FRESHFARM and DCPS Food and Nutrition Services are working alongside SodexoMagic, the school meals vendor, to ensure the recipes are prepared accurately and consistently, to be tasty and as close as possible to what the students are preparing in their FoodPrints classes.
At both schools, large photographs of students working in their school gardens and preparing the nutritious foods in teaching kitchens hang in the lunchrooms -- making further connections between school meals and FoodPrints
Behind this project is the theory that FoodPrints lessons -- academically enriching opportunities in which students to gain familiarity and comfort with these fresh, seasonal recipes and hands-on food and nutrition education -- combined with changes to the school cafeteria menu and environment will result in increased participation in the school meals program, more nutritious fresh options, and less waste. To meet these goals, DC Public Schools Division of Food and Nutrition Services and FRESHFARM have been building build greater connections between school gardens, the school meals program, and what is prepared in FoodPrints kitchen classrooms.
On a sunny spring Saturday morning in late April, the Ludlow-Taylor community came together to plant 20 strawberry plants and 60 asparagus plants, install 80 feet of row hoops to protect the plants, and spread 25 bags of mulch. About 50 people in all participated: 20 adults and even more students.
This was a community effort, with guidance from Ludlow-Taylor’s FoodPrints Lead Teacher Martine Hippolyte and FoodCorps member, Alex Olson, along with Master Gardener and longtime FoodPrints volunteer, Barbara Percival.
Rikki Schmidle was at the planting day with her Kindergartener and rising PK-3 student and was thrilled how families were engaged in planting as part of the FoodPrints program. “The day was wonderful,” she said. “Each member of the family had a job they could do, and we had a chance to get to know other families.”
All of the plants and supplies were provided with a grant from the Capitol Hill Community Foundation, which has generously supported FoodPrints over many years.
The new plants are perennials (they will grow year after year). Unlike other FoodPrints gardens, it’s possible to dedicate space to perennials in the new Ludlow-Taylor edible garden because of its size -- about 1000 square feet of planting area.
Digging in the dirt. Finding worms. What fun for young children! But it’s also educational, as a springtime FoodPrints lesson demonstrates.
In this lesson, students learned about the world around them and the value of living things in the garden. They learned what composting is,why it’s important and the connection between worms and reducing food waste.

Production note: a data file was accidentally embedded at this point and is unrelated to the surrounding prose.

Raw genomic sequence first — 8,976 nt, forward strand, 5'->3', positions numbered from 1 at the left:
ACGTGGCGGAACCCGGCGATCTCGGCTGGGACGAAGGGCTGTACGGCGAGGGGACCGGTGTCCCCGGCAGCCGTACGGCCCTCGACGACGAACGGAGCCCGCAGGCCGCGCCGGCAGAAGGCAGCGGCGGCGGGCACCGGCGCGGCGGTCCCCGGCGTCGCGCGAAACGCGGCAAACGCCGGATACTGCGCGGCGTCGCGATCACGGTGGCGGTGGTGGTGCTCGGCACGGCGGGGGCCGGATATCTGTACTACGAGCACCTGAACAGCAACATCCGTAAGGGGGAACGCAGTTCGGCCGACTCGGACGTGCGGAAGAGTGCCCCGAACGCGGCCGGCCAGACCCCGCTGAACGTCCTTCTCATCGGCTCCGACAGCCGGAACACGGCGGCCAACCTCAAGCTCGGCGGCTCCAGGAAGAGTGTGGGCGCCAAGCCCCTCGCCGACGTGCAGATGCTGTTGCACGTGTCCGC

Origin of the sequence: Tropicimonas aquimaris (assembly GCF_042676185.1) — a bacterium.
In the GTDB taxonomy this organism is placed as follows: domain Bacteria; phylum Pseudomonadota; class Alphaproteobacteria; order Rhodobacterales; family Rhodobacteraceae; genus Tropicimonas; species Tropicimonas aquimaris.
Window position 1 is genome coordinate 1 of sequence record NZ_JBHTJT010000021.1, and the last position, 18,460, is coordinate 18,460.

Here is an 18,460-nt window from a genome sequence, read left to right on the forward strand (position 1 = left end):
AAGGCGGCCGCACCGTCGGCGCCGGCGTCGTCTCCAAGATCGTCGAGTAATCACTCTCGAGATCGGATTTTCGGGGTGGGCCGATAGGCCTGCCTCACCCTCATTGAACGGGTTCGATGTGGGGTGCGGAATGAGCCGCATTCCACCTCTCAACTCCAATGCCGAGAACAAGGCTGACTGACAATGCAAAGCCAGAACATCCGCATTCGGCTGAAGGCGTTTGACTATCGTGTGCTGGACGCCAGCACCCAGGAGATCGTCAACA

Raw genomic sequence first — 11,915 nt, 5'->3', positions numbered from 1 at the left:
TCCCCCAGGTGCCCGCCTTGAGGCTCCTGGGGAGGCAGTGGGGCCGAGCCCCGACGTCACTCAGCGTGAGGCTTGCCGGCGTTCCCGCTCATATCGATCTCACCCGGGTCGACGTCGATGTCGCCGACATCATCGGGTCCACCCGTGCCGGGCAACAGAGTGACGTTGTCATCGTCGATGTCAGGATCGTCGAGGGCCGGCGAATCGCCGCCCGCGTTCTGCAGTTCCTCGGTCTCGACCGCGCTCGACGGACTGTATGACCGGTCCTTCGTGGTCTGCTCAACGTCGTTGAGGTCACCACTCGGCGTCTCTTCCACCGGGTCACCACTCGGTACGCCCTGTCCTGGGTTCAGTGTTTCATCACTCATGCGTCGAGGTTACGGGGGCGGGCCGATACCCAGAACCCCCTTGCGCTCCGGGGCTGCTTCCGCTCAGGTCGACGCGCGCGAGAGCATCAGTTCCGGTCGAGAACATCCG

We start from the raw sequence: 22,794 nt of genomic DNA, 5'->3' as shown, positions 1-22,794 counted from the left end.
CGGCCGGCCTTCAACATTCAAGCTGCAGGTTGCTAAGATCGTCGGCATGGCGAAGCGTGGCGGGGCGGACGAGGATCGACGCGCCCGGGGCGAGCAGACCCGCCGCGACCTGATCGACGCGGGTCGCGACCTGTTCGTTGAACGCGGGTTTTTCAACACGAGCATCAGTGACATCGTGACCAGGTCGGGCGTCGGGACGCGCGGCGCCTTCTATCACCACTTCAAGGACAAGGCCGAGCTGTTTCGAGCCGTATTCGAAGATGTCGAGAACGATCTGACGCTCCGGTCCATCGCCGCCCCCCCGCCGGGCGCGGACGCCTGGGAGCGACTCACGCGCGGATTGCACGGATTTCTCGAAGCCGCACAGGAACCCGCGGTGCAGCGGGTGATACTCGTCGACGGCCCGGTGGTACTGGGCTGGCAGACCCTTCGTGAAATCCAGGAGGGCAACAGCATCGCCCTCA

FoodPrints Lead Teacher, Jill Peralta, began the lesson at Tyler Elementary with a kindergarten class by reading Yucky Worms by Vivian French. In the book, a boy starts out thinking worms are “yucky” but with explanations from his grandmother about their form and functions, he ends up thinking of worms as his friends.
As with most FoodPrints sessions, students rotated through four stations -- which allow all students to experience many types of hands-on learning. In this particular lesson on worms and composting, students:
At the cooking station, students were engaged in chopping sweet potatoes and strawberries. Ms. Peralta shows them how to chop safely and in the right size for the recipe. One boy, after his turn with the garlic twister, exclaimed “It smells so good and spicy!”
Laura Chapa -- Kindergarten teacher in the Bilingual Immersion program at Tyler and also a member of the city’s Environmental Literacy Leadership Cadre -- says she sees students “become more respectful of worms and other living things” when they engage in lessons like this one. She sees value in the structure of the FoodPrints hands-on activities. “I love the creativity, and the children love the activities!” she says.
At the end of the lesson, Ms. Peralta discussed composting with the students. “It’s a way to reduce the amount of trash that goes in landfills and make rich soil that can feed gardens,” she explains. Then she and the students “feed the worms” by putting the leftover radish greens in the worm bin.
This lesson aligns with the Environmental Literacy Framework from the DC Office of State Superintendent of Schools (OSSE) and the Next Generation Science Standard Disciplinary Core Idea of Interdependent Relationships in Ecosystems.
Before they got up from the carpet to go to the tables to eat, classroom teacher Laura Chapa, asks the class, “Now, when you find worms are you going to say ewww or yuck?” “No!” says a chorus of voices. One child volunteered, “I have friends in the garden … under the soil.”
The lesson ends with the children eating the spring salad and roasted sweet potatoes together. Many asked for seconds!
What's happening in our school gardens and teaching kitchens, what our students are learning, and our connections with the community